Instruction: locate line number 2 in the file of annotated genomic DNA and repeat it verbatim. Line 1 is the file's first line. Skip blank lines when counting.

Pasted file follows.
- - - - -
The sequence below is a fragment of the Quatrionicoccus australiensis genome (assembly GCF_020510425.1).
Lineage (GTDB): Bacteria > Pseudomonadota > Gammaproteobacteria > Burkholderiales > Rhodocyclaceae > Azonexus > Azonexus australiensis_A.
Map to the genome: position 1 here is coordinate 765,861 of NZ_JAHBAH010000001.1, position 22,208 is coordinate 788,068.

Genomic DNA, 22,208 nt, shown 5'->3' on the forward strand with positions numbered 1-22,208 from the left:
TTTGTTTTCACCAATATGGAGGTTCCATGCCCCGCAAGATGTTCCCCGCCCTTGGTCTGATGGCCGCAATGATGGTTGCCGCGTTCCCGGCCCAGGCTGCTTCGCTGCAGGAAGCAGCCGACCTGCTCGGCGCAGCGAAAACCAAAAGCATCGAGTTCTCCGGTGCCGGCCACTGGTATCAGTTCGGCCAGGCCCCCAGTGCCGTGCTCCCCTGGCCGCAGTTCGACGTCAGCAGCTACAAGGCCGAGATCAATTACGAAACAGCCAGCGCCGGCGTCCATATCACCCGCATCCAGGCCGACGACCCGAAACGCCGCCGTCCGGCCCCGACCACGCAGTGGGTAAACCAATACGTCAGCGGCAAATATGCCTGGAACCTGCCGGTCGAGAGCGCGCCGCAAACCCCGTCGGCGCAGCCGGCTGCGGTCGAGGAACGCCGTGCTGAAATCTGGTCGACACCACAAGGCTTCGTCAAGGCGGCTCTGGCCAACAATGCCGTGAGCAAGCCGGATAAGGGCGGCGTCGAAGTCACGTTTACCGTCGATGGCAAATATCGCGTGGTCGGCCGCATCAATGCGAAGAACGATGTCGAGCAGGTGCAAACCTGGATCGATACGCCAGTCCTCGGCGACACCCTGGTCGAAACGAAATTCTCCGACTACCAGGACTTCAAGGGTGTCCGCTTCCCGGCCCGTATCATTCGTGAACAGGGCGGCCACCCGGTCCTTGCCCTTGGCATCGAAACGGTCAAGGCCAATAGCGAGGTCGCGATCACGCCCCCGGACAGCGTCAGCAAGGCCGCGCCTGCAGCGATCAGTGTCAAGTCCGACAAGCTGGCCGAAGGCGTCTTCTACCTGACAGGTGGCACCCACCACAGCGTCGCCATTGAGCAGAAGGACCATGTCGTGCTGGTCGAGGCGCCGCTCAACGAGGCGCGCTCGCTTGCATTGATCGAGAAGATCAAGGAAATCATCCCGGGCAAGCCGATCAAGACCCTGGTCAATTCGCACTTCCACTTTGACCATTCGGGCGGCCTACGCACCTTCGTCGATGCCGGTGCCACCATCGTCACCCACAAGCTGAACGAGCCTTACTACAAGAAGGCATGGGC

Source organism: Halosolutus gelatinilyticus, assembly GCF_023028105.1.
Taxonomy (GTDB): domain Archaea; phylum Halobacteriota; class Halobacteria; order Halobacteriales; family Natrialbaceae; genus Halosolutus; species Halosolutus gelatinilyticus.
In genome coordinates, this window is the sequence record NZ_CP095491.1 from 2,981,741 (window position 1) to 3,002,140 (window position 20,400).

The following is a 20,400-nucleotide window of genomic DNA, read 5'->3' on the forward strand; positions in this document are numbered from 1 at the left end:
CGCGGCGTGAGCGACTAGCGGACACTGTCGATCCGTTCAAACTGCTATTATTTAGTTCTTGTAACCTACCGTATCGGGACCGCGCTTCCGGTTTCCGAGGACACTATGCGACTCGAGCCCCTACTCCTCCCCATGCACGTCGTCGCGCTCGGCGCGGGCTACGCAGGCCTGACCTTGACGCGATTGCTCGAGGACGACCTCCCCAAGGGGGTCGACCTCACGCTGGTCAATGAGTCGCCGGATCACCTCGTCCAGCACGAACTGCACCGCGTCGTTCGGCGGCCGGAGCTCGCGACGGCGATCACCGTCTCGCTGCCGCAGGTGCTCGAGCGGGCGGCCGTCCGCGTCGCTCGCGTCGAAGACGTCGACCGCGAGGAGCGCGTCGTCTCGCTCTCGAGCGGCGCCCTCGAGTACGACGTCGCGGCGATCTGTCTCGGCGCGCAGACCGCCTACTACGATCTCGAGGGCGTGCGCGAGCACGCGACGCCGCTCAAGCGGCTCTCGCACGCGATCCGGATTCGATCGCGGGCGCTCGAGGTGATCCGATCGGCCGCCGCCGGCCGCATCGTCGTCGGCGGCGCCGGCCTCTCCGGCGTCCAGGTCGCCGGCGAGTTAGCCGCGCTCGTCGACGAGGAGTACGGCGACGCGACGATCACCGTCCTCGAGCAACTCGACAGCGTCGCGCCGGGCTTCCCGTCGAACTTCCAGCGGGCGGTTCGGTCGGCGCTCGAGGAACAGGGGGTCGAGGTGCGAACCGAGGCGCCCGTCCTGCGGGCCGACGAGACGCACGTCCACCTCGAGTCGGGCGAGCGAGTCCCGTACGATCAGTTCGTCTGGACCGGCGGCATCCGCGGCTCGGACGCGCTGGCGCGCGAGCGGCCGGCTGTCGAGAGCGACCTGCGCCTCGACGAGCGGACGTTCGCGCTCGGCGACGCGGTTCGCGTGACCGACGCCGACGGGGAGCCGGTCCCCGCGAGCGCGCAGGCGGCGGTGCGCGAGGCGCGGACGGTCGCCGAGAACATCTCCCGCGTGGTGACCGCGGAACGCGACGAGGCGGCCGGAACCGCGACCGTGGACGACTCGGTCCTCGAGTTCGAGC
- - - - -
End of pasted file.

Lineage (GTDB): Bacteria > Pseudomonadota > Gammaproteobacteria > Burkholderiales > Rhodocyclaceae > Azonexus > Azonexus australiensis_A.